Let's hastily scroll past the implication that some of our more pedestrian industries should be left to wither; this is an ancient and tombstone-strewn political battleground.
It's what used to be called "picking winners" and it became an unfashionable strategy for governments after Sir Robert Muldoon saddled the country with a market-numbing blanket of agricultural and industry subsidies, and a number of Think Big projects of which the subsidy and the debt were the only "Big" things associated with them.
When you consider a previous Labour Government picked Sovereign Yachts as a hero and lost millions, yet didn't take an equity stake in Rocket Lab to complement its early investment, the Crown's track record in identifying star players is not flash.
Happier examples, such as technology pioneer Fisher & Paykel, appeal to the commission. From washing machines to hospital equipment, it has found lucrative markets where it has innovative advantages. Might the Government not foster more "hero" companies like that, the commission asks?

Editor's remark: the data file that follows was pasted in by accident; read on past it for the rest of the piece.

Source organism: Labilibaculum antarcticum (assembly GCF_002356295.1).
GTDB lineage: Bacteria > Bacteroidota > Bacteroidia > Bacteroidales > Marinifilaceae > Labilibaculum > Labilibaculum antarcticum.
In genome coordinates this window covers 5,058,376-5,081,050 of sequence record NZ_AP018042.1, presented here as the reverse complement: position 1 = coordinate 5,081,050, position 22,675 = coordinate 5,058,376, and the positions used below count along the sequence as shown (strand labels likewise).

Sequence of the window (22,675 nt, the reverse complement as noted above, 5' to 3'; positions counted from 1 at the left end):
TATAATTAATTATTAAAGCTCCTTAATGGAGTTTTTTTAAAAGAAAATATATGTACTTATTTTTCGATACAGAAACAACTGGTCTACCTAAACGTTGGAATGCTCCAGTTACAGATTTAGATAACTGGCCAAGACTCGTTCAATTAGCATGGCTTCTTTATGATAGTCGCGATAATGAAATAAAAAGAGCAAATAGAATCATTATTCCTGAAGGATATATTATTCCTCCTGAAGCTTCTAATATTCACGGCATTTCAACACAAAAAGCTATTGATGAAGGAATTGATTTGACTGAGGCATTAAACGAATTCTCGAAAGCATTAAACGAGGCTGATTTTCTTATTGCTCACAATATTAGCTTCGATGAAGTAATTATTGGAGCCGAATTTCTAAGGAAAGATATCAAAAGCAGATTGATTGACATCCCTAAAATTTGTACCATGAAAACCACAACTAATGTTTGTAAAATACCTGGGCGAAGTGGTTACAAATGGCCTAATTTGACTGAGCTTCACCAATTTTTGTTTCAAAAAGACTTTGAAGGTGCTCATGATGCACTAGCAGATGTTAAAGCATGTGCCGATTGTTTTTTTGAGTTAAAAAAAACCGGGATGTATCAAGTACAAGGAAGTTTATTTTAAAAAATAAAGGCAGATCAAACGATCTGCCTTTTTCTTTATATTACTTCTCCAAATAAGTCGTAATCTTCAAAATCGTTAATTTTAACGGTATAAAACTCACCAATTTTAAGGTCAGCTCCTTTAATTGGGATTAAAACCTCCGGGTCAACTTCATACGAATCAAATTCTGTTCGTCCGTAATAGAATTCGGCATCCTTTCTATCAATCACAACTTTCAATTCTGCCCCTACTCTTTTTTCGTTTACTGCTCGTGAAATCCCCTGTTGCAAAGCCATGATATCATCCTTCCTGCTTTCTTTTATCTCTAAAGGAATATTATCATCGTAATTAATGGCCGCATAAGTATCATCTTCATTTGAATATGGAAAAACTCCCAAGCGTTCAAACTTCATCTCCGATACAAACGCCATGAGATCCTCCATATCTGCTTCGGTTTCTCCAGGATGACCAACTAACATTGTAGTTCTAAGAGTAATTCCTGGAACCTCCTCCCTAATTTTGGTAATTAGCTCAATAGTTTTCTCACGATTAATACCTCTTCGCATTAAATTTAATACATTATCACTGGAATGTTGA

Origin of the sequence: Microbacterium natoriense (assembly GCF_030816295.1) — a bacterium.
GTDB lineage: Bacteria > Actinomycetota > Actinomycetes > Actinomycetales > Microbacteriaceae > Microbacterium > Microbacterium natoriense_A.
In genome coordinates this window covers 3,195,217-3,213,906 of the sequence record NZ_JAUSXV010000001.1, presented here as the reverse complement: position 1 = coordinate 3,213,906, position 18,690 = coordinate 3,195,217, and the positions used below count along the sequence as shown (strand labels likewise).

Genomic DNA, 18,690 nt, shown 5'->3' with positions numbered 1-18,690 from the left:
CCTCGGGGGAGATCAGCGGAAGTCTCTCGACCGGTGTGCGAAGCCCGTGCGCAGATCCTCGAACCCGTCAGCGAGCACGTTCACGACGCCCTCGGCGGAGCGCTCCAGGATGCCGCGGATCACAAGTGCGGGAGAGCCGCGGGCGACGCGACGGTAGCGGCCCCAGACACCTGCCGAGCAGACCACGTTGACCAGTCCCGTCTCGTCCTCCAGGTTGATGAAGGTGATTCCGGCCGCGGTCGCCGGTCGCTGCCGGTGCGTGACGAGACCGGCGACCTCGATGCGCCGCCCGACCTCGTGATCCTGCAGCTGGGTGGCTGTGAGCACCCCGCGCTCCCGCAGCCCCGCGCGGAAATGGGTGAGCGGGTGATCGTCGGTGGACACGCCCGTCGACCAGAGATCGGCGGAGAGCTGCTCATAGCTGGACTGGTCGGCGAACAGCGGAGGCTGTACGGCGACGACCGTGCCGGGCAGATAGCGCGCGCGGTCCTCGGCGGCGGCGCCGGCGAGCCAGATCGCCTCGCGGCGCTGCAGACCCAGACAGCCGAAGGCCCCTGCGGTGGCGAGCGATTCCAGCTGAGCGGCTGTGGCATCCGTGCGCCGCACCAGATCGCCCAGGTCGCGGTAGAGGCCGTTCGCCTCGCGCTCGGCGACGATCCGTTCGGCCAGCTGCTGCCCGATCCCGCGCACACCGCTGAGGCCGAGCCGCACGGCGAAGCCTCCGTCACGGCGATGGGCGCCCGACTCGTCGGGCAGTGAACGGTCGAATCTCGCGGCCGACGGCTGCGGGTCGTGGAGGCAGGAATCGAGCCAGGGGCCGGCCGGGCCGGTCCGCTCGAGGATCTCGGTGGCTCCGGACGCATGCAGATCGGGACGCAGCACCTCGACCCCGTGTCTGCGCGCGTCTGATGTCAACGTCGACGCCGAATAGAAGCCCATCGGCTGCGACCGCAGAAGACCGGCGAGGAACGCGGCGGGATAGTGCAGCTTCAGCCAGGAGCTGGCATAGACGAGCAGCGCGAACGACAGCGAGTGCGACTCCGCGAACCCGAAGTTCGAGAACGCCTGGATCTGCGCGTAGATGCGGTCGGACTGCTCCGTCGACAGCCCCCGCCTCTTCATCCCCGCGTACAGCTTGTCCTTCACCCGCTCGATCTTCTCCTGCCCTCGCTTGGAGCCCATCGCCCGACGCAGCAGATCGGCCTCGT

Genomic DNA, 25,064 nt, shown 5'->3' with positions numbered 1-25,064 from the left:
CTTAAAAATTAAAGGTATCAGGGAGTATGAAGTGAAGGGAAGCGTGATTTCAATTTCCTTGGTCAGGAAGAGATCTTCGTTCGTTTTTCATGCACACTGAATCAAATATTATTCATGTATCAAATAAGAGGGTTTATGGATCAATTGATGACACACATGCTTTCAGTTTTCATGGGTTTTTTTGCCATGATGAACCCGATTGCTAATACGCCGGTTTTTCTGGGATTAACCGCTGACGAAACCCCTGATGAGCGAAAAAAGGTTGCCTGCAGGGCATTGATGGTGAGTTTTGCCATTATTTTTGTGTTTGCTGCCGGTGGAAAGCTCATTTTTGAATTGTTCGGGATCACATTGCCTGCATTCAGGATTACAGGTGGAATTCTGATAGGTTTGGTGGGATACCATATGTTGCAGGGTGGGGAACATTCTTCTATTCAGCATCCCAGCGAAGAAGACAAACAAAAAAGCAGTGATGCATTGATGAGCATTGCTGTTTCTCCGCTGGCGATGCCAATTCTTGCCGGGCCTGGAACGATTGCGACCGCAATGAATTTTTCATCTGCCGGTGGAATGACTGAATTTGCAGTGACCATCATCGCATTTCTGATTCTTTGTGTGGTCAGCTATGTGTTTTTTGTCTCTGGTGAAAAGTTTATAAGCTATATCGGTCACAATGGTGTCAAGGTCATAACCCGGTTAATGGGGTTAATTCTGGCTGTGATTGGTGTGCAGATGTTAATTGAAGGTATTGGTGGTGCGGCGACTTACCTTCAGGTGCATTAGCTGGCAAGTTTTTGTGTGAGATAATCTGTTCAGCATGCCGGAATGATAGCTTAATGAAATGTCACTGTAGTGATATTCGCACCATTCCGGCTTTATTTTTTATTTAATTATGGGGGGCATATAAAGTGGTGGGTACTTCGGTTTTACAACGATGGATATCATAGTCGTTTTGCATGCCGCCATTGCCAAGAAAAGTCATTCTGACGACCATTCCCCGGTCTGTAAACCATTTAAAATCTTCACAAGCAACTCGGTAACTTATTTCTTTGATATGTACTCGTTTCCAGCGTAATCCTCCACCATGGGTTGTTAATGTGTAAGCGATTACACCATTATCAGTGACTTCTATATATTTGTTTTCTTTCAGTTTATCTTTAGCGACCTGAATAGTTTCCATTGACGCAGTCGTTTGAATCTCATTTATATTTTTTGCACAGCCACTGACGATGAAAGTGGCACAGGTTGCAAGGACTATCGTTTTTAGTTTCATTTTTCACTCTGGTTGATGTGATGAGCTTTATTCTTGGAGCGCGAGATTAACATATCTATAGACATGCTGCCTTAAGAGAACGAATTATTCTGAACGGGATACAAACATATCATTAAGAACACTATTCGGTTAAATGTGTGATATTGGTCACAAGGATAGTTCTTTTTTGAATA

At this point, anyone familiar with the perorations of our pre-eminent hero company, Fonterra, is probably hiding under the bed. But the commission has another fire to bustle the Government toward: genetic modification.
"Technologies such as gene-editing offer potential new opportunities for boosting productivity, improving health outcomes, reducing biosecurity risks and responding to climate-change risks and other environmental problems," the commission said.
It didn't add, "Don't thank us, we're here to help."
If nothing else, the commission's report has made the prospect of watching 20 ferociously patch-protecting district health boards sack themselves and find ways to play together nicely as one seamless unit seem quite restful by comparison.